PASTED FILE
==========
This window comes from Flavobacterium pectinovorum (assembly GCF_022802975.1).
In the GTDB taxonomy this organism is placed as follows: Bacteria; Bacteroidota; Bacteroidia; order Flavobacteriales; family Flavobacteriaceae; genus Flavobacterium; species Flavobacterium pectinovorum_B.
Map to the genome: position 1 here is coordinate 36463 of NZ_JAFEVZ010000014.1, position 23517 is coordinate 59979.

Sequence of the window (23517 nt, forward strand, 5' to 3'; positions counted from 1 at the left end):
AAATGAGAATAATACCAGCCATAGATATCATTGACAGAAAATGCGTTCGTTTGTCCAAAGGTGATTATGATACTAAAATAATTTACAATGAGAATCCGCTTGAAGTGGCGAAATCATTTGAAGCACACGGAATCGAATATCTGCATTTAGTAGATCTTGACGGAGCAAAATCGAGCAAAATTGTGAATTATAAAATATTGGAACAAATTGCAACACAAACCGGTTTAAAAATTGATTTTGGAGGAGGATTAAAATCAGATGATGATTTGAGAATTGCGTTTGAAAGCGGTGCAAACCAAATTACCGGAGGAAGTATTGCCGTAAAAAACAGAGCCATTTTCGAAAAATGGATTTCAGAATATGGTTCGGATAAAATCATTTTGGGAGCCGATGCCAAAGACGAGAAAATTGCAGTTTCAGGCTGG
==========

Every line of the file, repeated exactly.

This window comes from Flavobacterium pectinovorum (assembly GCF_022802975.1).
In the GTDB taxonomy this organism is placed as follows: Bacteria; Bacteroidota; Bacteroidia; order Flavobacteriales; family Flavobacteriaceae; genus Flavobacterium; species Flavobacterium pectinovorum_B.
Map to the genome: position 1 here is coordinate 36463 of NZ_JAFEVZ010000014.1, position 23517 is coordinate 59979.

Sequence of the window (23517 nt, forward strand, 5' to 3'; positions counted from 1 at the left end):
AAATGAGAATAATACCAGCCATAGATATCATTGACAGAAAATGCGTTCGTTTGTCCAAAGGTGATTATGATACTAAAATAATTTACAATGAGAATCCGCTTGAAGTGGCGAAATCATTTGAAGCACACGGAATCGAATATCTGCATTTAGTAGATCTTGACGGAGCAAAATCGAGCAAAATTGTGAATTATAAAATATTGGAACAAATTGCAACACAAACCGGTTTAAAAATTGATTTTGGAGGAGGATTAAAATCAGATGATGATTTGAGAATTGCGTTTGAAAGCGGTGCAAACCAAATTACCGGAGGAAGTATTGCCGTAAAAAACAGAGCCATTTTCGAAAAATGGATTTCAGAATATGGTTCGGATAAAATCATTTTGGGAGCCGATGCCAAAGACGAGAAAATTGCAGTTTCAGGCTGG